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Context as Assumptions

Chapter
Part of the Synthese Library book series (SYLI, volume 369)

Abstract

The article provides an overview of linguistic context dependence and seeks to lay out some adequacy criteria that a theory of linguistic context dependence has to fulfill. Indexicals in the narrow sense are distinguished from the much more common contextuals. While indexicals proper semantically depend on a possibly shifted deictic center given by the context of a possible utterance, the broader class of contextuals are marked for and subject to additional interpretation depending on the doxastic context of a discourse participant. The interpretation of contextuals is sometimes mandatory and sometimes optional and using parametrized modal logics for these expressions as if they were pure indexicals is of limited use only. Instead, it is suggested to stipulate open argument places in the lexicon entries of contextuals and consider their interpretation a form of abductive inference to a narrowed down semantic content that is most plausible to an agent in a given context.Such a representation is desirable, because it hooks up the notion of interpretation with representations of graded belief from Formal Epistemology. An example of how to implement such an inference mechanism in a type theory with inner negation is given.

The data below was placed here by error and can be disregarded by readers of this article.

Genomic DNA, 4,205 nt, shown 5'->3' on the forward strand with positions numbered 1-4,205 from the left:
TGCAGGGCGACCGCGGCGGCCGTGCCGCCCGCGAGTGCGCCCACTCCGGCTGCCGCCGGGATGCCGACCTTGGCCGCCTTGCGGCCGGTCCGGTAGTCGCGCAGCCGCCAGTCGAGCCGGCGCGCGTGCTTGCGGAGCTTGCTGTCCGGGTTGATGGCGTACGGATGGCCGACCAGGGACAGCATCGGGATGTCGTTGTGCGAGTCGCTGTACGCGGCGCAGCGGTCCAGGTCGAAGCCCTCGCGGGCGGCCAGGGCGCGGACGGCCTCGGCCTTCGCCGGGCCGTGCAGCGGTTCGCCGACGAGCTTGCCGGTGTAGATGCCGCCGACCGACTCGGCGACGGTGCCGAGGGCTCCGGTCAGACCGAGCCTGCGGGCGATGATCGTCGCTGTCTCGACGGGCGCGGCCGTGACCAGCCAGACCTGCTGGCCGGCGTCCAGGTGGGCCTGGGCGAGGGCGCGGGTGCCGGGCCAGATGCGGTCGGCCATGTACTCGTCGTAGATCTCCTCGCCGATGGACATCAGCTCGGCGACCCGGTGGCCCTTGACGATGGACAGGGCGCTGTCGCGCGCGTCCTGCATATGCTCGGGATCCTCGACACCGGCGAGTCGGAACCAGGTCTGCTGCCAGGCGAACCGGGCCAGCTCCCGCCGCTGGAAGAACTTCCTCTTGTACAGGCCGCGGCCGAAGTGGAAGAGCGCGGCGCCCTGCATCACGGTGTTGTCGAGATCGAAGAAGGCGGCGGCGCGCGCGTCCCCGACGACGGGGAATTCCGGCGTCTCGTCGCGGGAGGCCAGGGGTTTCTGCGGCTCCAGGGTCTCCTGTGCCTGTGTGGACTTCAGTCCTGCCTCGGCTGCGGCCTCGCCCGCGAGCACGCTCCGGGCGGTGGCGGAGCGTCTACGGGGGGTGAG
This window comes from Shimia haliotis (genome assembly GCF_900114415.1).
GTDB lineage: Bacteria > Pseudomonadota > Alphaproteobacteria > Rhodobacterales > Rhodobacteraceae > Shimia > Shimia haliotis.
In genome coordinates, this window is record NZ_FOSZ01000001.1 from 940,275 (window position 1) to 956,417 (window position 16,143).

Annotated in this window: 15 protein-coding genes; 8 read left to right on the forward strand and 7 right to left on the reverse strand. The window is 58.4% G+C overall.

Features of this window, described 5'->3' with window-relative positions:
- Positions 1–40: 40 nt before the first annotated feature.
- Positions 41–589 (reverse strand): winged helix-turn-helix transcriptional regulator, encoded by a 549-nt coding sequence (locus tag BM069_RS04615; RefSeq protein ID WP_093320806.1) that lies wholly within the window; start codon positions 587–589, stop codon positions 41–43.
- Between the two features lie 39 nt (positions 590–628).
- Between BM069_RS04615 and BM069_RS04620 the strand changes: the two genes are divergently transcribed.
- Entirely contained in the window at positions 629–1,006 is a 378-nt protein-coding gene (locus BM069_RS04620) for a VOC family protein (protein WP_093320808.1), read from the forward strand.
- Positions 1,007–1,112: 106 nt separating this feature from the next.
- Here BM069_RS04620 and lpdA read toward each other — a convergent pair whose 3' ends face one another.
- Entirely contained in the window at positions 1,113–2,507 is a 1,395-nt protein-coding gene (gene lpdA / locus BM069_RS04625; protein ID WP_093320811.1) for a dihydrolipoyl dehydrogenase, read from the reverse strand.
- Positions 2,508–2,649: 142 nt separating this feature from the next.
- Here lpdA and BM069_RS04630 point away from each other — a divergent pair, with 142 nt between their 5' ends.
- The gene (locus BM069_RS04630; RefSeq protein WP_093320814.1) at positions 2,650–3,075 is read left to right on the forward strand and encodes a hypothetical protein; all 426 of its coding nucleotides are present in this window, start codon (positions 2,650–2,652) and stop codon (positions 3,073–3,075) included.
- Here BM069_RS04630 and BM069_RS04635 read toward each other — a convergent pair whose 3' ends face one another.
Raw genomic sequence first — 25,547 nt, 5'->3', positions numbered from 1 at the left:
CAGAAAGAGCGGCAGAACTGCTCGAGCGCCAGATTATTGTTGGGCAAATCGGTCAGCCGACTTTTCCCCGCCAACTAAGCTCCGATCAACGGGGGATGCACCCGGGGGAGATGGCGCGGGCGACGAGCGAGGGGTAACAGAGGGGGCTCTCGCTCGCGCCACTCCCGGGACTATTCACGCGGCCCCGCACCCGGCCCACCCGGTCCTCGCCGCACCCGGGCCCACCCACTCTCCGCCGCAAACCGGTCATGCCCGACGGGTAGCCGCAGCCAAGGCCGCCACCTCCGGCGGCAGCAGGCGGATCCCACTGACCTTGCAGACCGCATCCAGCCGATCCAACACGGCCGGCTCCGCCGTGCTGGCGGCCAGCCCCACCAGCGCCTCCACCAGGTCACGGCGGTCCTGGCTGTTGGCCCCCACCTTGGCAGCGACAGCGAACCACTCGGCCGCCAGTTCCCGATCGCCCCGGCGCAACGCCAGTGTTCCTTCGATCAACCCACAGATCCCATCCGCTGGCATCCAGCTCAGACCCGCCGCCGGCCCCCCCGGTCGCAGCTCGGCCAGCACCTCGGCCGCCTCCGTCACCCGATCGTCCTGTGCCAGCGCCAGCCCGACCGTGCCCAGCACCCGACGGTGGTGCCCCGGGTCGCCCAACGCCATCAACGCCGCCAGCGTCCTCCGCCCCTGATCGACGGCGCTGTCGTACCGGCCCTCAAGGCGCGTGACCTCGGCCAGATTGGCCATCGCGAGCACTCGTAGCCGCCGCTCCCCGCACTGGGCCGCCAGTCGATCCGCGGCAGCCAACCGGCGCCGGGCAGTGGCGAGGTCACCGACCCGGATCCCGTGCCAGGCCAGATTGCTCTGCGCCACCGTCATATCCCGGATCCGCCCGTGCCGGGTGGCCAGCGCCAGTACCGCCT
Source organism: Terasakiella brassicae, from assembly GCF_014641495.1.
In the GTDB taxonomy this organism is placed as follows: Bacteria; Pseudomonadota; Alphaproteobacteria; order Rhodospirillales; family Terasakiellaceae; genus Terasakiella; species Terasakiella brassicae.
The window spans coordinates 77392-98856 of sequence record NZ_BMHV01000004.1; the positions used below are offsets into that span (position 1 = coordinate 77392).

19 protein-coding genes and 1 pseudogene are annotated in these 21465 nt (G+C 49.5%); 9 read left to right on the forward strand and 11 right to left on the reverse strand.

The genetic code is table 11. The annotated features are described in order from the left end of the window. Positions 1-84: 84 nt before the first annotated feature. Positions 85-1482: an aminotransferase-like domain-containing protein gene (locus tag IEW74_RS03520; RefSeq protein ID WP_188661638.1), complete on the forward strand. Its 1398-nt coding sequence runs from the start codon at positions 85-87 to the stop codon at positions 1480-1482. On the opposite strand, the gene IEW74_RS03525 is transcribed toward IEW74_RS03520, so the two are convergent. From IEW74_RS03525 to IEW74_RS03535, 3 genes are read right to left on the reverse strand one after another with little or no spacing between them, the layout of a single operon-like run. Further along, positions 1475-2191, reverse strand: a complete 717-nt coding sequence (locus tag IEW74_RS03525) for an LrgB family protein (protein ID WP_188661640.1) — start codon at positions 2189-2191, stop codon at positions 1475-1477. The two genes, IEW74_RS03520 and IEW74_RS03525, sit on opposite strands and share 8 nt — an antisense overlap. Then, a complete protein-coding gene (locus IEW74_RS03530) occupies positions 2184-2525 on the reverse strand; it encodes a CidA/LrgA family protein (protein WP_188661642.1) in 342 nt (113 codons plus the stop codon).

Keywords

Context-dependence Assumptions Indexicality Contextuals Graded belief 

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Copyright information

© Springer International Publishing Switzerland 2014

Authors and Affiliations

  1. 1.Faculdade de Ciências Sociais e Humanas, Instituto de Filosofia da LinguagemUniversidade Nova de LisboaLisboaPortugal

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